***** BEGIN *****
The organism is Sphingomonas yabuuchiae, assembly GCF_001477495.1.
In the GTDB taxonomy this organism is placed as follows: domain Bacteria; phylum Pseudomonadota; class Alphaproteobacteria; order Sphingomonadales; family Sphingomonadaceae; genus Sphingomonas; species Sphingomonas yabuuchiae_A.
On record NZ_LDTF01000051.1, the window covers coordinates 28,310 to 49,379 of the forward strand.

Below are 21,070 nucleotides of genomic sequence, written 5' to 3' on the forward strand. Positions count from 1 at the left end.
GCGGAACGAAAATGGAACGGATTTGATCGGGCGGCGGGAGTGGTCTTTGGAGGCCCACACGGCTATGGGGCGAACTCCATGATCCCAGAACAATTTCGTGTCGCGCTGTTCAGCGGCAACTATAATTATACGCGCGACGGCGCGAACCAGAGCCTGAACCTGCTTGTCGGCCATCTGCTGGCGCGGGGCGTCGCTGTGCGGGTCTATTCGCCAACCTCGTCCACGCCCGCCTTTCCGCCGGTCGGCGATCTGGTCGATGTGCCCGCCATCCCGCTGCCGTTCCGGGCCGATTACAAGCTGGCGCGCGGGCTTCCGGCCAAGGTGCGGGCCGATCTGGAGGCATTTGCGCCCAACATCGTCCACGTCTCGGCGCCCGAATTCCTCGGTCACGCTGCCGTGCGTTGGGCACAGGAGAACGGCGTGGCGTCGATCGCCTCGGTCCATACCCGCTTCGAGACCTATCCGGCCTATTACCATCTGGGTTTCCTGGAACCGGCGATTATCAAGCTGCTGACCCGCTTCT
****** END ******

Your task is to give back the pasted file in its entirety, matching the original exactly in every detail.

The organism is Sphingomonas yabuuchiae, assembly GCF_001477495.1.
In the GTDB taxonomy this organism is placed as follows: domain Bacteria; phylum Pseudomonadota; class Alphaproteobacteria; order Sphingomonadales; family Sphingomonadaceae; genus Sphingomonas; species Sphingomonas yabuuchiae_A.
On record NZ_LDTF01000051.1, the window covers coordinates 28,310 to 49,379 of the forward strand.

Below are 21,070 nucleotides of genomic sequence, written 5' to 3' on the forward strand. Positions count from 1 at the left end.
GCGGAACGAAAATGGAACGGATTTGATCGGGCGGCGGGAGTGGTCTTTGGAGGCCCACACGGCTATGGGGCGAACTCCATGATCCCAGAACAATTTCGTGTCGCGCTGTTCAGCGGCAACTATAATTATACGCGCGACGGCGCGAACCAGAGCCTGAACCTGCTTGTCGGCCATCTGCTGGCGCGGGGCGTCGCTGTGCGGGTCTATTCGCCAACCTCGTCCACGCCCGCCTTTCCGCCGGTCGGCGATCTGGTCGATGTGCCCGCCATCCCGCTGCCGTTCCGGGCCGATTACAAGCTGGCGCGCGGGCTTCCGGCCAAGGTGCGGGCCGATCTGGAGGCATTTGCGCCCAACATCGTCCACGTCTCGGCGCCCGAATTCCTCGGTCACGCTGCCGTGCGTTGGGCACAGGAGAACGGCGTGGCGTCGATCGCCTCGGTCCATACCCGCTTCGAGACCTATCCGGCCTATTACCATCTGGGTTTCCTGGAACCGGCGATTATCAAGCTGCTGACCCGCTTCT